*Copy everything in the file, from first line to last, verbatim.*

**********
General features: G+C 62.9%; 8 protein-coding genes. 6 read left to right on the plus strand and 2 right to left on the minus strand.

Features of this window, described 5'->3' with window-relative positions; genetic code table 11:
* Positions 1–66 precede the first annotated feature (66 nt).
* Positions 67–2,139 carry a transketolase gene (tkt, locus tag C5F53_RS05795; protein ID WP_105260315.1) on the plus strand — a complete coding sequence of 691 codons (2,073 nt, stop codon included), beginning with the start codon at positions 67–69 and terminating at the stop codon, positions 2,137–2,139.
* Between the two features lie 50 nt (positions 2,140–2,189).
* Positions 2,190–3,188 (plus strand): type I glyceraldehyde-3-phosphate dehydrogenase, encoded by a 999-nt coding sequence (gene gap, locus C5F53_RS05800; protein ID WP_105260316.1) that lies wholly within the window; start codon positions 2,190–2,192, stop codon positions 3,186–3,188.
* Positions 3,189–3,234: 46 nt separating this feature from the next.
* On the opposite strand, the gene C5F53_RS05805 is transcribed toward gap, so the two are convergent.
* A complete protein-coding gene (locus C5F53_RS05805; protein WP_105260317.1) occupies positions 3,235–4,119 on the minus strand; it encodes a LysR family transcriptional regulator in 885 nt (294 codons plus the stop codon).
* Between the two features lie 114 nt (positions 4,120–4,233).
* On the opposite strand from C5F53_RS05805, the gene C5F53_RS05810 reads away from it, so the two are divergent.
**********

General features: G+C 62.9%; 8 protein-coding genes. 6 read left to right on the plus strand and 2 right to left on the minus strand.

Features of this window, described 5'->3' with window-relative positions; genetic code table 11:
* Positions 1–66 precede the first annotated feature (66 nt).
* Positions 67–2,139 carry a transketolase gene (tkt, locus tag C5F53_RS05795; protein ID WP_105260315.1) on the plus strand — a complete coding sequence of 691 codons (2,073 nt, stop codon included), beginning with the start codon at positions 67–69 and terminating at the stop codon, positions 2,137–2,139.
* Between the two features lie 50 nt (positions 2,140–2,189).
* Positions 2,190–3,188 (plus strand): type I glyceraldehyde-3-phosphate dehydrogenase, encoded by a 999-nt coding sequence (gene gap, locus C5F53_RS05800; protein ID WP_105260316.1) that lies wholly within the window; start codon positions 2,190–2,192, stop codon positions 3,186–3,188.
* Positions 3,189–3,234: 46 nt separating this feature from the next.
* On the opposite strand, the gene C5F53_RS05805 is transcribed toward gap, so the two are convergent.
* A complete protein-coding gene (locus C5F53_RS05805; protein WP_105260317.1) occupies positions 3,235–4,119 on the minus strand; it encodes a LysR family transcriptional regulator in 885 nt (294 codons plus the stop codon).
* Between the two features lie 114 nt (positions 4,120–4,233).
* On the opposite strand from C5F53_RS05805, the gene C5F53_RS05810 reads away from it, so the two are divergent.